The theory, however, has jumped species. It is increasingly being applied to pets in the United States and is gaining momentum in Britain — raising concerns that the already low vaccination rates in this country could fall further.
Those who fear vaccine side effects in their dogs claim the animals could develop canine autism, thyroid disease and arthritis.
Then, on Monday, the television show “Good Morning Britain” on ITV put out a call on Twitter to hear from dog owners who believed their pets showed symptoms of autism after receiving vaccinations, and from others who had stopped getting their pets vaccinated against dangerous diseases.
The next day, the veterinary association put out a statement on Twitter.
“We are aware of an increase in anti-vaccination pet owners in the U.S. who have voiced concerns that vaccinations may lead to their dogs developing autism-like behavior. There’s currently no reliable scientific evidence to indicate autism in dogs (or its link to vaccines),” the association said in its tweet.
It added: “Potential side effects of vaccines are rare and outweighed by the benefits in protecting against disease. BVA would be happy to provide evidence-based information on the issue.”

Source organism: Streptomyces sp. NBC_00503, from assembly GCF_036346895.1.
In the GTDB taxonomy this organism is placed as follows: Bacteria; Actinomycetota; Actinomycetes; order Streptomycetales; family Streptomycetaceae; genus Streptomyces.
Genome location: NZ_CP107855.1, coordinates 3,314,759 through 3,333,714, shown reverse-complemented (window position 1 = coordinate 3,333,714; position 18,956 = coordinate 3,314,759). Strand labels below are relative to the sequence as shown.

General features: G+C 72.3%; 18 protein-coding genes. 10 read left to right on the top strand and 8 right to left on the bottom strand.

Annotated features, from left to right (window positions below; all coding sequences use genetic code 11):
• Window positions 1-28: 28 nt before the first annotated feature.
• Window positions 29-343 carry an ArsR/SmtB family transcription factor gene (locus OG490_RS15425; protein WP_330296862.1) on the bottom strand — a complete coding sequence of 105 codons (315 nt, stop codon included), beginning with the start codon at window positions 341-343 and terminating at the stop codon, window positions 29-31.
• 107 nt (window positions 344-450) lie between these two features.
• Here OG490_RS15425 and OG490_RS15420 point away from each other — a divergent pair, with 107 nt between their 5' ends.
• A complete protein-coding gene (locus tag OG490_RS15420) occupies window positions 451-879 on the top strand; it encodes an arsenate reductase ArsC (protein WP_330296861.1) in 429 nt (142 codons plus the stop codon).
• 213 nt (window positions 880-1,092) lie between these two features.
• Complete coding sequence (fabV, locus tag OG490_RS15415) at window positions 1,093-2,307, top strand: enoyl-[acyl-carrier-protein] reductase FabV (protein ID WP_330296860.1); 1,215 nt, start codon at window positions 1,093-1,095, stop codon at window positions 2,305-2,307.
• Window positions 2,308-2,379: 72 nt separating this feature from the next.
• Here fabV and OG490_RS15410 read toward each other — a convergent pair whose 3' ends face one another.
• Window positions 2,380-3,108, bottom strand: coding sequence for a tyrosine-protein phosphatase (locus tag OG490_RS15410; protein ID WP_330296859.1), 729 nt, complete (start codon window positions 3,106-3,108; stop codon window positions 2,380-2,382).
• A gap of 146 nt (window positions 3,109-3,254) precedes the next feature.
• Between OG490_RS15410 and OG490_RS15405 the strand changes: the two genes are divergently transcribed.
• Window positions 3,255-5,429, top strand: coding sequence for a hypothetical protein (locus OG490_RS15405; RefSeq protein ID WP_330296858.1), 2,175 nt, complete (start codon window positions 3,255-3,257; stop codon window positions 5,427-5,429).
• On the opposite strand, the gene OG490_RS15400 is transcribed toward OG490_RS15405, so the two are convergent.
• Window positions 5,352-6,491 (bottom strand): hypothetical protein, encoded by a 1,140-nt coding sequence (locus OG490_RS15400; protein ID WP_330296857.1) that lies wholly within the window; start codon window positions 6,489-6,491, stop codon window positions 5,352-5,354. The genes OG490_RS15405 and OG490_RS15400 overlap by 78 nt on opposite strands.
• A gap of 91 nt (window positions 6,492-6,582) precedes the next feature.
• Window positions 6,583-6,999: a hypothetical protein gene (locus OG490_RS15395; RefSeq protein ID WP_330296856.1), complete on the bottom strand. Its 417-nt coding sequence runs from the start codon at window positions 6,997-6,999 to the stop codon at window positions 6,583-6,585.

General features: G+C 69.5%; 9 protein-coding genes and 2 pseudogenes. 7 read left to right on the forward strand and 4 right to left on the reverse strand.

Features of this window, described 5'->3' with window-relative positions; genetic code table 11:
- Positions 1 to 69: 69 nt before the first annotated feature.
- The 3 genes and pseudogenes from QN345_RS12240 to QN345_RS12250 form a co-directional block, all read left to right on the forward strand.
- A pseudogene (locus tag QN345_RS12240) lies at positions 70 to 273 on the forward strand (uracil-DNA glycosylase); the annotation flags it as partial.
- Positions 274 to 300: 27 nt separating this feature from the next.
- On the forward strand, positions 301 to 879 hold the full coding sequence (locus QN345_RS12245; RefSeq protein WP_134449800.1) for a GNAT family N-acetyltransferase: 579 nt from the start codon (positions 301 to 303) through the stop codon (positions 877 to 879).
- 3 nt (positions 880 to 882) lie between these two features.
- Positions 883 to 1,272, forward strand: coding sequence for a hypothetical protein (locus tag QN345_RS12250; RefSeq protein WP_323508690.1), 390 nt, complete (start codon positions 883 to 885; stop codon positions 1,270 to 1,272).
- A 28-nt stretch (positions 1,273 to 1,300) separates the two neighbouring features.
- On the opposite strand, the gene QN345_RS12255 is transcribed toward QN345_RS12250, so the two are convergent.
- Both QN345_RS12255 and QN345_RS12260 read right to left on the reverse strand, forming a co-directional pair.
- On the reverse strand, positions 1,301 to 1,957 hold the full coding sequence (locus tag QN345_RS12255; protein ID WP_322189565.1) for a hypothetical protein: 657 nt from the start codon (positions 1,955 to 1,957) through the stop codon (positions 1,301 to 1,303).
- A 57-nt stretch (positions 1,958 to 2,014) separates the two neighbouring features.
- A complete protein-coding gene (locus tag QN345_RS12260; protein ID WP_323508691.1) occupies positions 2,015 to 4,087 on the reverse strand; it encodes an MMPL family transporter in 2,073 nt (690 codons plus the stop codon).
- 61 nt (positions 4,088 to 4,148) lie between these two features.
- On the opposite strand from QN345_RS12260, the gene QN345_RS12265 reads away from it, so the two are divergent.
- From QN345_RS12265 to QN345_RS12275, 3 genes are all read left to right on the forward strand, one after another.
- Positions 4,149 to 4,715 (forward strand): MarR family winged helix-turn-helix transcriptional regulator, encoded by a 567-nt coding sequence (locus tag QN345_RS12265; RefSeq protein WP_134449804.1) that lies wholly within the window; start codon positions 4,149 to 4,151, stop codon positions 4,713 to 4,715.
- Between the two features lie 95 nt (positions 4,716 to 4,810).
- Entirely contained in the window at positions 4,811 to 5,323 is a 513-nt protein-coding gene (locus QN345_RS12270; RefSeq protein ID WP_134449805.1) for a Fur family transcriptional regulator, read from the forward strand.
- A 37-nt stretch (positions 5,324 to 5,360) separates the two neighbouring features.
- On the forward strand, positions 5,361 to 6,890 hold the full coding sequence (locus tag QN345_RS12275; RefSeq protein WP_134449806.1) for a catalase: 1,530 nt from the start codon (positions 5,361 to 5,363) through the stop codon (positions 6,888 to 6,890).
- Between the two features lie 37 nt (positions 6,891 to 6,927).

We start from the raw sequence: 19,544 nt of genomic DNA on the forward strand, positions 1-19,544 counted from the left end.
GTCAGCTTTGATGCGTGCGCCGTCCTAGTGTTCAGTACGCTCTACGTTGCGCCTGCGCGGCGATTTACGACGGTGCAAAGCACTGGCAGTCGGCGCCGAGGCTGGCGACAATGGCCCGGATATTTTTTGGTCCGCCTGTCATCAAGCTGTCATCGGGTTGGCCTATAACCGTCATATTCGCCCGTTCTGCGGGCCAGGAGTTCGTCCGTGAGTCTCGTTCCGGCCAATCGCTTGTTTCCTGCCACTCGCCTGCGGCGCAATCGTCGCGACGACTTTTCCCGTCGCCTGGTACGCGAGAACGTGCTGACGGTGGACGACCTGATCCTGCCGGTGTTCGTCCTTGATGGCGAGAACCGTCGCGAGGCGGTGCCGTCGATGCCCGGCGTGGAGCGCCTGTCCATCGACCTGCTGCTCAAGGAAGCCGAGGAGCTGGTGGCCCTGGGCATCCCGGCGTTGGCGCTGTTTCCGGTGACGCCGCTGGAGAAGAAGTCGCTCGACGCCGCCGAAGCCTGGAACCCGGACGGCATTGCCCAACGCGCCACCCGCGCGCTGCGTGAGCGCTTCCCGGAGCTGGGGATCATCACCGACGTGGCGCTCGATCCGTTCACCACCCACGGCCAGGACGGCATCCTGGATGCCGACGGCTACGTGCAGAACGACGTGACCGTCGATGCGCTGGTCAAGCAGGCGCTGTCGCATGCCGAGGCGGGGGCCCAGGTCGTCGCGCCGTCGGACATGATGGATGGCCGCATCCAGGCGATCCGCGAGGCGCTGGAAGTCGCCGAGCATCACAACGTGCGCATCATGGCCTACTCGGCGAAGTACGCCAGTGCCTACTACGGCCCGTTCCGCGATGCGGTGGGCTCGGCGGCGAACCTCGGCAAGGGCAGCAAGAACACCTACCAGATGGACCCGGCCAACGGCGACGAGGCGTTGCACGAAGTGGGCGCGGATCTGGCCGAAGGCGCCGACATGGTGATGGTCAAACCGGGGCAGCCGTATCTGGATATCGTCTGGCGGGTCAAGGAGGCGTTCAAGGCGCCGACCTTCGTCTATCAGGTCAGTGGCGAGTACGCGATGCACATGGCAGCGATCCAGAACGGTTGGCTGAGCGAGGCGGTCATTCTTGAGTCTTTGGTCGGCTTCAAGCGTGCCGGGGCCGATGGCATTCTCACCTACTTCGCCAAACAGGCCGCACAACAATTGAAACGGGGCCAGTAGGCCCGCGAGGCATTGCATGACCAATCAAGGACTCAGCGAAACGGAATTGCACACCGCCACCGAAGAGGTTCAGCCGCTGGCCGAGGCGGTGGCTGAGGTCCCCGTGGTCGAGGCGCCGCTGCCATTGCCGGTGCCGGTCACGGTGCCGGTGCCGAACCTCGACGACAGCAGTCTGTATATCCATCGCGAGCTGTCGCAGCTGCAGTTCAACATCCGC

Many dog owners criticized the TV program for reporting what they called baseless anti-vaccine conspiracies. But others were intrigued: “I can’t believe I’m saying this but, how could you even tell your dog had autism?” one Twitter user asked.
The support for vaccinating pets was echoed by other agencies.
Britain’s independent Veterinary Products Committee, which reviewed all authorized dog and cat vaccines in the United Kingdom between 1999 and 2002, concluded that the “overall risk/benefit analysis strongly supports the continued use of vaccines.”
“It is extremely rare for any serious side effects to follow vaccinations,” the British Veterinary Medicines Directorate said in a statement. “Any adverse effect is generally far outweighed by the benefit of protection against serious disease.”
For a time, the anti-vaxxer movement in the United States gave rise to a public health crisis in at least 14 states, as outbreaks of measles, a disease that health officials had long declared beaten, reappeared in alarming numbers.
Fear of vaccines spread to Europe, and cases of measles rose in 2017, with the virus finding its way into areas with unvaccinated children from Romania to Britain. At least 35 children died of the disease in 2017, according to the World Health Organization.